- Difficulty in discontinuing use of the drug despite desires and attempts to do so
- Experience of a withdrawal syndrome upon discontinuation of anabolic steroid use
There is one report of acute overdosage with testosterone enanthate injection: testosterone levels of up to 11,400 ng/dL were implicated in a cerebrovascular accident.
Oral ingestion of Striant is not expected to result in clinically significant serum testosterone concentrations due to extensive first-pass (hepatic) metabolism.
Treatment of overdosage would consist of discontinuation of Striant together with appropriate symptomatic and supportive care.
How Supplied/Storage and Handling
Striant (testosterone buccal system) mucoadhesive is supplied in transparent blister packs containing 10 doses. It is white to off-white colored with a flat edge on one side and a convex surface on the other.
Striant is debossed on its flat side, as shown below: A
Each Striant buccal system contains 30 mg of testosterone and is supplied as follows:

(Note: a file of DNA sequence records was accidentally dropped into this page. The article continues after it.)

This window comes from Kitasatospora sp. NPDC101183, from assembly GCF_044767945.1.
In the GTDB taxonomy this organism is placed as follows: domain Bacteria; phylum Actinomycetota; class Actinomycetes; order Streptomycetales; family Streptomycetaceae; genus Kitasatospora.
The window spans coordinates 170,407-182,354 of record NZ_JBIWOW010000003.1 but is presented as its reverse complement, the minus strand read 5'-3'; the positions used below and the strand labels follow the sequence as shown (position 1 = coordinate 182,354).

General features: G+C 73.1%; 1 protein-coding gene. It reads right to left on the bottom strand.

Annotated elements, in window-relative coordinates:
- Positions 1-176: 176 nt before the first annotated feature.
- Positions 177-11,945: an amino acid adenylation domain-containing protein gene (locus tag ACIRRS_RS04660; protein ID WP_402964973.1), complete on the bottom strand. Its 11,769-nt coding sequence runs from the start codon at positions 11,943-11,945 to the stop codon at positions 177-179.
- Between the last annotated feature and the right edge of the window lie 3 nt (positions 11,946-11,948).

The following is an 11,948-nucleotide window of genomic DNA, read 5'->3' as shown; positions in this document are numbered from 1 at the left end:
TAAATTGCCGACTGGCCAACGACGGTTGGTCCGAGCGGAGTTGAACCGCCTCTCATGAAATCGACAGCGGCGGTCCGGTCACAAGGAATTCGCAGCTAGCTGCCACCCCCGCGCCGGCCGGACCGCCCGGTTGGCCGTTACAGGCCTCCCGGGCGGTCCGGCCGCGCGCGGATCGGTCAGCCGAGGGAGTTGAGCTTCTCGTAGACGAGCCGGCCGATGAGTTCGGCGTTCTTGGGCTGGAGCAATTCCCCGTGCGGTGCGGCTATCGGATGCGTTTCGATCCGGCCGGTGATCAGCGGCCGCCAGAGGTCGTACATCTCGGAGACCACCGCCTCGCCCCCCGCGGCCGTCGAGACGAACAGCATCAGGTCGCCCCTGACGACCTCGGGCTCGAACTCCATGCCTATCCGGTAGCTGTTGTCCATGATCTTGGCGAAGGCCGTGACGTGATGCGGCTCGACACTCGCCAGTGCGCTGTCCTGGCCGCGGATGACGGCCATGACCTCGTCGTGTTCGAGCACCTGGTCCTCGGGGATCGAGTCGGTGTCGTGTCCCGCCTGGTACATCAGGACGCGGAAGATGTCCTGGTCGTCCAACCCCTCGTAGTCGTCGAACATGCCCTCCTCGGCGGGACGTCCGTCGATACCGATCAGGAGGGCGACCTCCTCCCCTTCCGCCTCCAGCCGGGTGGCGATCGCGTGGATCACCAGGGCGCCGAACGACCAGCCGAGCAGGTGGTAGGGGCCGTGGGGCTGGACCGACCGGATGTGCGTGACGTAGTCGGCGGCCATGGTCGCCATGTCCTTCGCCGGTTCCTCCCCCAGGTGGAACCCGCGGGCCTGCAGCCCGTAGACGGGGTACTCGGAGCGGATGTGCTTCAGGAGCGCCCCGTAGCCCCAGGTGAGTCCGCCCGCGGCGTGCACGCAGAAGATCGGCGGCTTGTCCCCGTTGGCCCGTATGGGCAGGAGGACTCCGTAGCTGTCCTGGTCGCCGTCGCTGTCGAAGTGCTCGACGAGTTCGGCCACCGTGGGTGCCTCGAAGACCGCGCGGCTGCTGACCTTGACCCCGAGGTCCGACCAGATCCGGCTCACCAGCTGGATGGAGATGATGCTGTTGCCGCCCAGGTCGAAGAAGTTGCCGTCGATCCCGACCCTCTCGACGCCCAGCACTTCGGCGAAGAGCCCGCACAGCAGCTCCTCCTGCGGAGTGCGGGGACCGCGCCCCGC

|NDC Number||Package Size|
|52244-030-60||6 blister packs,
10 buccal systems per blister pack,
30 mg of testosterone per buccal system
Store at 20-25°C (68-77°F) [see USP Controlled Room Temperature]. Protect from heat and moisture. Damaged blister packages should not be used. Discard used Striant buccal systems in household trash in a manner that prevents accidental application or ingestion by children or pets.
Patient Counseling Information
Men With Known or Suspected Prostate or Breast Cancer
Men with known or suspected prostate or breast cancer should not use Striant [see Contraindications and Warnings and Precautions].
Gum-related Adverse Reactions
Gum-related adverse reactions, including severe gum irritation, were reported in clinical trials of Striant. Advise patients to regularly inspect the gum region where they apply Striant and to report any abnormality to their health care professional.
Potential Adverse Reactions With Androgens